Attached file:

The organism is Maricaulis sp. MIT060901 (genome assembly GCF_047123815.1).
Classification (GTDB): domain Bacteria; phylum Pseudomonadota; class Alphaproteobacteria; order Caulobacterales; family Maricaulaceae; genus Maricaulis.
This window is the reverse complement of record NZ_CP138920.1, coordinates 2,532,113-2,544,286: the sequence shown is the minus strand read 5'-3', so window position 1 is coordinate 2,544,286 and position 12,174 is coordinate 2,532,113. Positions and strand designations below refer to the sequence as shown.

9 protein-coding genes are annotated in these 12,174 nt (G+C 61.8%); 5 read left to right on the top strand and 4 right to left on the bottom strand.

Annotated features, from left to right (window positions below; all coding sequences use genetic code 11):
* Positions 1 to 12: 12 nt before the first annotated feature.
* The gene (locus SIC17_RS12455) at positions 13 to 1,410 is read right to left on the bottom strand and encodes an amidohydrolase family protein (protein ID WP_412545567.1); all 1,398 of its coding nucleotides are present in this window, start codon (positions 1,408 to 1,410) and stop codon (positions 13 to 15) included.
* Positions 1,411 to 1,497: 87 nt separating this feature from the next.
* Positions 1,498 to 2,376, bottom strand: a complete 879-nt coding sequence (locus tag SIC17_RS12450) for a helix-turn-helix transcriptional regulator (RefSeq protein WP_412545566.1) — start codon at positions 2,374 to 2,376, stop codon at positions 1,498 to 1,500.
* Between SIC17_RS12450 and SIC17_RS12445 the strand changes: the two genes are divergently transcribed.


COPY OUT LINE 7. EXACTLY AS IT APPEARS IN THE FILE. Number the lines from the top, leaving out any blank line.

* The gene (locus SIC17_RS12455) at positions 13 to 1,410 is read right to left on the bottom strand and encodes an amidohydrolase family protein (protein ID WP_412545567.1); all 1,398 of its coding nucleotides are present in this window, start codon (positions 1,408 to 1,410) and stop codon (positions 13 to 15) included.